328 W. Claiborne St.
P.O. Box 964
Monroeville, Alabama 36460
(251) 575-4203
     
Weight Loss
Resources
Basic InformationMore InformationLatest News
Weight-Loss Surgery a Boon for the HeartHealth Tip: Strengthen Self-ControlHealth Tip: Thanksgiving and Your Heart HealthAHA News: Eating Mindfully Through the Holidays – and All YearHealth Tip: Measuring Weight Accurately at HomeMore Americans Trying to Lose Weight, But Few SucceedingThe On-Again, Off-Again Weight-Loss DietWeight-Loss Surgery: Better Health, But No Cost SavingsStaying Slim After Weight-Loss Surgery Could Cut Cancer Risk in HalfHow to Head Off Holiday Weight GainAnother Weight-Loss Surgery Benefit: Lower Breast Cancer RiskWeight-Loss Surgery Protects Heart Patients From Future TroubleWhen You Eat May Matter More Than What You Eat: StudyDeep Sleep May 'Rinse' Day's Toxins From BrainToo Much Salt Might Make You Gain WeightExperts Support Weight-Loss Surgery for Very Obese KidsTry These Homemade Chocolate Treats for HalloweenWhy Maintaining a Healthy Weight Is Important in AdulthoodMoms' Weight-Loss Surgery Tied to Lower Risk of Birth DefectsAre You Eating More Calories Than You Think?You've Lost the Weight -- Now Keep It Off to Keep Diabetes at BayWhy Maintaining Weight Loss Demands More Than WillpowerHow to Rebalance Your Carb IntakeSeasonal Drinks With a Lighter TouchLighten Up Your Favorite Mac 'N' CheeseFoods That Will Make You Feel Full FasterCan You Still Be Healthy If You're Overweight?What's the Right Balance of Fats and Carbs?How Your Genes Affect the Number on Your ScaleSoups Are the New Smoothies5 Ways to Cut the Fat From Your DietWeight-Loss Surgery Drops Heart Disease, Death Risk for DiabeticsYour Fall Game Plan to Avoid Weight Gain'Fast and Feast' Diet Works for Weight LossHealth Tip: When to Consult a DieticianOverweight Men May Feel Stigmatized, TooAs Heat Bakes the Nation, Expert Offers Tips to Stay SafeEvolution Could Explain Why Staying Slim Is So ToughTiming Is Everything When It Comes to Calorie IntakeJust 300 Fewer Calories a Day Brings a Health BenefitWhen You Time Your Workout May Be Key to Staying SlimA Healthy Twist on a Classic Eggplant RecipeHealth Tip: Preparing a Better Dessert10 Food 'Shifts' to Improve Your DietHealth Tip: Snack HealthierRates of Drug-, Alcohol-Linked Death Triple After Weight-Loss SurgerySay Cheers to Lighter Summer DrinksWhat's the Deal With Breakfast?How to Burn Calories During Everyday TasksHow to Prevent Sneaky Summer Weight Gain
LinksSelf-Help Groups
Related Topics

Wellness and Personal Development
Men's Health
Women's Health

Why Maintaining Weight Loss Demands More Than Willpower

HealthDay News
by By Len Canter
HealthDay Reporter
Updated: Oct 1st 2019

new article illustration

TUESDAY, Oct. 1, 2019 (HealthDay News) -- Scientists are learning more about why keeping off lost weight is so hard -- and a pair of studies suggest it's more than a question of sheer willpower.

A Dartmouth University study published in Cognitive Neuroscience used brain imaging tests to show that some people have an imbalance between the executive control and reward systems of the brain. This disconnect means you may not have enough natural control over the impulse to reach for food when you're stressed or even when you're happy. It also seems more likely to be the case in people who are chronic dieters.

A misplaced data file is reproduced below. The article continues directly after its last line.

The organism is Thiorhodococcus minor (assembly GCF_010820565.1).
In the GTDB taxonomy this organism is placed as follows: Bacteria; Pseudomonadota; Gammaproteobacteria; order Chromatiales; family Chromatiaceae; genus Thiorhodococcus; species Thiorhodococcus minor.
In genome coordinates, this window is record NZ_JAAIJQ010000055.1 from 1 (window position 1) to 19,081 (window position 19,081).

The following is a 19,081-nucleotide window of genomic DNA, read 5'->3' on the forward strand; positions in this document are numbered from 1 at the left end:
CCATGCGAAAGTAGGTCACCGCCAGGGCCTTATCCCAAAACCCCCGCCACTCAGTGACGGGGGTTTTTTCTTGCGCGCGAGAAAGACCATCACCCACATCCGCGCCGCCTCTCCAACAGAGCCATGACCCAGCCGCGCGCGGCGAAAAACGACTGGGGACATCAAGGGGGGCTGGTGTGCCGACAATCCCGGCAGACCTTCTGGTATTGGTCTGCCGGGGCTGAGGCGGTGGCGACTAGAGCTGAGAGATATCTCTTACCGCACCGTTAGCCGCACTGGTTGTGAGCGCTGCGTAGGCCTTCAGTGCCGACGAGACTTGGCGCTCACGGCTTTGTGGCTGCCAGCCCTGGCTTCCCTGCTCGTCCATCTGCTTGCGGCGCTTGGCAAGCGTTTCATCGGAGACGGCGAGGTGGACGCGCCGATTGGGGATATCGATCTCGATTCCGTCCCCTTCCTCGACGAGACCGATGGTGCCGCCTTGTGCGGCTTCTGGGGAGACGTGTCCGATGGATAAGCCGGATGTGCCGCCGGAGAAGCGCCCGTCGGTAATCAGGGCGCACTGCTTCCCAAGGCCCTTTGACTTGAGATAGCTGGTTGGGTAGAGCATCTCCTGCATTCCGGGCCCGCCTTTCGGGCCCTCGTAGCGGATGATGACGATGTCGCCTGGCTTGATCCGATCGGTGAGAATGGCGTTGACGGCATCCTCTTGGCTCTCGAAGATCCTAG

The other study was done by the University of Michigan and the U.S. National Institute of Diabetes and Digestive and Kidney Diseases, and published in the journal Obesity. It found that the body's internal protection against starvation encourages eating specifically so that you'll regain any lost weight -- and at a rate of 100 calories a day for every kilogram or 2.2 pounds dropped. Since that's much more than the average person would naturally burn off, the end result is weight gain.

This doesn't mean your weight loss efforts are doomed, but you will need to make a strong effort to overcome these forces. It will likely take a combination of healthy lifestyle habits and a commitment to practicing mindfulness to squash the emotional urges to eat.

Research published in the American Journal of Preventive Medicine found that maintaining a loss often requires a different approach than you used to lose the weight.

The researchers looked at the habits of 1,165 people and found some intriguing contrasts. People who followed a consistent exercise routine or ate an abundance of low-fat protein foods were better able to maintain a weight loss, but these techniques did not work for losing weight. On the other hand, people who said they did many different kinds of exercise or planned their meals ahead of time found that such steps helped them lose weight, but weren't factors in weight-loss maintenance.

More information

Consumer Reports has more on how mindfulness can help with weight control.




328 W. Claiborne St.
P.O. Box 964
Monroeville,
Alabama 36460
Tel: (251)575-4203
Fax:(251)575-9459


powered by centersite dot net